Until recent times, at least in the Western tradition, it was simply taken for granted that knowledge was something possessed only by humans — and probably adult humans at that. Sometimes the notion might stretch to (ii) Society-as-such, as in (e.g.) "the knowledge possessed by the Coptic culture" (as opposed to its individual members), but that was not assured either. Nor was it usual to consider unconscious knowledge in any systematic way until this approach was popularized by Freud.[11]
    Other biological domains where "knowledge" might be said to reside, include: (iii) the immune system, and (iv) in the DNA of the genetic code. See the list of four "epistemological domains":   Popper, (1975);[12] and Traill (2008:[13] Table S, page 31)—also references by both to Niels Jerne.
    Such considerations seem to call for a separate definition of "knowledge" to cover the biological systems. For biologists, knowledge must be usefully available to the system, though that system need not be conscious. Thus the criteria seem to be:
    • The system should apparently be dynamic and self-organizing (unlike a mere book on its own).
    • The knowledge must constitute some sort of representation of "the outside world",[14] or ways of dealing with it (directly or indirectly).
    • Some way must exist for the system to access this information quickly enough for it to be useful.
    Scientific knowledge may not involve a claim to certainty, maintaining skepticism means that a scientist will never be absolutely certain when they are correct and when they are not. It is thus an irony of proper scientific method that one must doubt even when correct, in the hopes that this practice will lead to greater convergence on the truth in general.[15]

     Religious meaning of knowledge

    In many expressions of Christianity, such as Catholicism and Anglicanism, knowledge is one of the seven gifts of the Holy Spirit.[16]
    The Old Testament's tree of the knowledge of good and evil contained the knowledge that separated Man from God: "And the LORD God said, Behold, the man is become as one of us, to know good and evil…" (Genesis 3:22)

    In Gnosticism divine knowledge or gnosis is hoped to be attained. In Thelema knowledge and conversation with one's Holy Guardian Angel is the purpose of life.[citation needed]
    विद्या दान (Vidya Daan) i.e. knowledge sharing is a major part of Daan, a tenet of all Dharmic Religions.[17] Hindu Scriptures present two kinds of knowledge, Paroksh Gyan and Prataksh Gyan. Paroksh Gyan (also spelled Paroksha-Jnana) is secondhand knowledge: knowledge obtained from books, hearsay, etc. Prataksh Gyan (also spelled Prataksha-Jnana) is the knowledge borne of direct experience, i.e., knowledge that one discovers for oneself.[18] Jnana yoga ("path of knowledge") is one of three main types of yoga expounded by Krishna in the Bhagavad Gita. (It is compared and contrasted with Bhakti Yoga and Karma yoga.)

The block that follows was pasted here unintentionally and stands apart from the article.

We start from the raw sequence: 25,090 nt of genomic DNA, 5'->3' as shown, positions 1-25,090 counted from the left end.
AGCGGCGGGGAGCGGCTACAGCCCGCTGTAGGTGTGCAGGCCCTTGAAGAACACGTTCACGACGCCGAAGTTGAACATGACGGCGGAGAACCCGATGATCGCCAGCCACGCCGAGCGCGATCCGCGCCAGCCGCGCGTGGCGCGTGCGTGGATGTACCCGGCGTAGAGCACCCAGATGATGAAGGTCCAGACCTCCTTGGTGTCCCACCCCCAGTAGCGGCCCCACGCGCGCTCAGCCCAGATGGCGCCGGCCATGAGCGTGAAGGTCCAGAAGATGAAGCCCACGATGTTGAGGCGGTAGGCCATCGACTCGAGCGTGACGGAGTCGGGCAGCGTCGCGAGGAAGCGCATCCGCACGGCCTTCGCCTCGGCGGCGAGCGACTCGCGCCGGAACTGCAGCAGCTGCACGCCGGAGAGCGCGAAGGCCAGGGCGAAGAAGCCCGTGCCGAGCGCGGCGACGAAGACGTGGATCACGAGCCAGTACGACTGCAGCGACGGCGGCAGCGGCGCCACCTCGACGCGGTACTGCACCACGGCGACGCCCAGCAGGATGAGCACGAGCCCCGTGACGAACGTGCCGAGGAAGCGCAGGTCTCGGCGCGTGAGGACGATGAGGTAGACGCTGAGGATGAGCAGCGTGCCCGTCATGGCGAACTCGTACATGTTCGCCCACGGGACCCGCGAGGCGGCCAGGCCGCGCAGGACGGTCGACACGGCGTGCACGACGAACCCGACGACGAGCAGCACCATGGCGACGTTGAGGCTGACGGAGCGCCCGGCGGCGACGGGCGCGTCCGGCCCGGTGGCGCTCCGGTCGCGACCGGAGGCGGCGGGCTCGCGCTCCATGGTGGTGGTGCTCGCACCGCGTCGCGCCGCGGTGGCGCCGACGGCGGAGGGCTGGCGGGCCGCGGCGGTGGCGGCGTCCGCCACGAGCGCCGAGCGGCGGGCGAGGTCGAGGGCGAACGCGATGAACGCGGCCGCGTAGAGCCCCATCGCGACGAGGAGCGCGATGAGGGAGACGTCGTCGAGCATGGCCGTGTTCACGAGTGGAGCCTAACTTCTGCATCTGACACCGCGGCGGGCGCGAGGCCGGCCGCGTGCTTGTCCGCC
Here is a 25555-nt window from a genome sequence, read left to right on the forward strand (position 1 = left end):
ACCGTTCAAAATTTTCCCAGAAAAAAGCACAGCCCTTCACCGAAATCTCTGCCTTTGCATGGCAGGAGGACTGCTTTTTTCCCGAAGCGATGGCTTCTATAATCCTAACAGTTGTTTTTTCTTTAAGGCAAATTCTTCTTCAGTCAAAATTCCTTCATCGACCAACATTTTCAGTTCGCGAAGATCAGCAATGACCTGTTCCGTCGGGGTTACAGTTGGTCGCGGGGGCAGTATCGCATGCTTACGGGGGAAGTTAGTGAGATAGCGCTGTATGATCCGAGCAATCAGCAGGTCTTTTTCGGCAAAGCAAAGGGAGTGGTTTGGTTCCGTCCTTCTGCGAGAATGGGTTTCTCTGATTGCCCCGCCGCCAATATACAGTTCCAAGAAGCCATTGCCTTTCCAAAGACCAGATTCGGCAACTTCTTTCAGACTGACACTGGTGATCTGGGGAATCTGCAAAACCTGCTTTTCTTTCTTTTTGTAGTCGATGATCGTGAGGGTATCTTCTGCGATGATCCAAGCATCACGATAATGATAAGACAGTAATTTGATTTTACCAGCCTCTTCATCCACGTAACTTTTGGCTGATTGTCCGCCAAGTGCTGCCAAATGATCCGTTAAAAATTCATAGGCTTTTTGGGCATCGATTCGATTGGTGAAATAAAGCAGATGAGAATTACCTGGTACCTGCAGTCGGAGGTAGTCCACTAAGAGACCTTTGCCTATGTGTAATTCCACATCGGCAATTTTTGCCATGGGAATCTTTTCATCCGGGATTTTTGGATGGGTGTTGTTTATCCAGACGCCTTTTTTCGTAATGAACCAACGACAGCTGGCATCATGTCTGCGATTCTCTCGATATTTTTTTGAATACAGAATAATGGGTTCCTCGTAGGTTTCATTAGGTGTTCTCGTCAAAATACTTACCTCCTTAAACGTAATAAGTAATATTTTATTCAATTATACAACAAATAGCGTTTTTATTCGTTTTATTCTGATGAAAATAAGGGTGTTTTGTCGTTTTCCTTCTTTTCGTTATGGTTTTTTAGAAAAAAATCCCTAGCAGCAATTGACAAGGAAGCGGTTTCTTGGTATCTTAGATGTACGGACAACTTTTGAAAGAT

In Islam, knowledge (Arabic: علم, ʿilm) is given great significance. "The Knowing" (al-ʿAlīm) is one of the 99 names reflecting distinct attributes of God. The Qur'an asserts that knowledge comes from God (2:239) and various hadith encourage the acquisition of knowledge. Muhammad is reported to have said "Seek knowledge from the cradle to the grave" and "Verily the men of knowledge are the inheritors of the prophets". Islamic scholars, theologians and jurists are often given the title alim, meaning "knowledgable".[citation needed]

    In Jewish tradition, knowledge (Hebrew: דעת da'ath) is considered one of the most valuable traits a person can acquire. Observant Jews recite three times a day in the Amidah "Favor us with knowledge, understanding and discretion that come from you. Exalted are you, Existent-One, the gracious giver of knowledge." The Tanakh states, "A wise man gains power, and a man of knowledge maintains power", and "knowledge is chosen above gold".

     See also

     References

    1. ^ http://oxforddictionaries.com/view/entry/m_en_us1261368#m_en_us1261368
    2. ^ Stanley Cavell, "Knowing and Acknowledging," Must We Mean What We Say? (Cambridge University Press, 2002), 238–266.
    3. ^ In Plato's Theaetetus, Socrates and Theaetetus discuss three definitions of knowledge: knowledge as nothing but perception, knowledge as true judgment, and, finally, knowledge as a true judgment with an account. Each of these definitions is shown to be unsatisfactory.